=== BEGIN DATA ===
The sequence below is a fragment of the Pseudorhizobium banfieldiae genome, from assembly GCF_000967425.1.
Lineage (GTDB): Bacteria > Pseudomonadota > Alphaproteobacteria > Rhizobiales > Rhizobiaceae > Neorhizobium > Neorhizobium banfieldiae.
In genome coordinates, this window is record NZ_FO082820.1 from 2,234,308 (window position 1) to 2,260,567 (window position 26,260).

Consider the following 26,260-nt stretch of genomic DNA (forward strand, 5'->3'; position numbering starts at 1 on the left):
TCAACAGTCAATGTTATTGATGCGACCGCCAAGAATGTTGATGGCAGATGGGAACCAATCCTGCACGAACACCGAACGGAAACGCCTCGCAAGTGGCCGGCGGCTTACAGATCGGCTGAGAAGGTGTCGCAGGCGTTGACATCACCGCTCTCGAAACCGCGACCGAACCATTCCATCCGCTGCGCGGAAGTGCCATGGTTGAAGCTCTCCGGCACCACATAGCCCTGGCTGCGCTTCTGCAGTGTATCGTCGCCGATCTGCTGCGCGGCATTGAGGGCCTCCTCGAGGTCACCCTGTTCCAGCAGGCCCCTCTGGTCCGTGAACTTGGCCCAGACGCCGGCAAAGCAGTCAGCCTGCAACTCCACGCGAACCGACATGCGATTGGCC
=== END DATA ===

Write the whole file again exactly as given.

The sequence below is a fragment of the Pseudorhizobium banfieldiae genome, from assembly GCF_000967425.1.
Lineage (GTDB): Bacteria > Pseudomonadota > Alphaproteobacteria > Rhizobiales > Rhizobiaceae > Neorhizobium > Neorhizobium banfieldiae.
In genome coordinates, this window is record NZ_FO082820.1 from 2,234,308 (window position 1) to 2,260,567 (window position 26,260).

Consider the following 26,260-nt stretch of genomic DNA (forward strand, 5'->3'; position numbering starts at 1 on the left):
TCAACAGTCAATGTTATTGATGCGACCGCCAAGAATGTTGATGGCAGATGGGAACCAATCCTGCACGAACACCGAACGGAAACGCCTCGCAAGTGGCCGGCGGCTTACAGATCGGCTGAGAAGGTGTCGCAGGCGTTGACATCACCGCTCTCGAAACCGCGACCGAACCATTCCATCCGCTGCGCGGAAGTGCCATGGTTGAAGCTCTCCGGCACCACATAGCCCTGGCTGCGCTTCTGCAGTGTATCGTCGCCGATCTGCTGCGCGGCATTGAGGGCCTCCTCGAGGTCACCCTGTTCCAGCAGGCCCCTCTGGTCCGTGAACTTGGCCCAGACGCCGGCAAAGCAGTCAGCCTGCAACTCCACGCGAACCGACATGCGATTGGCC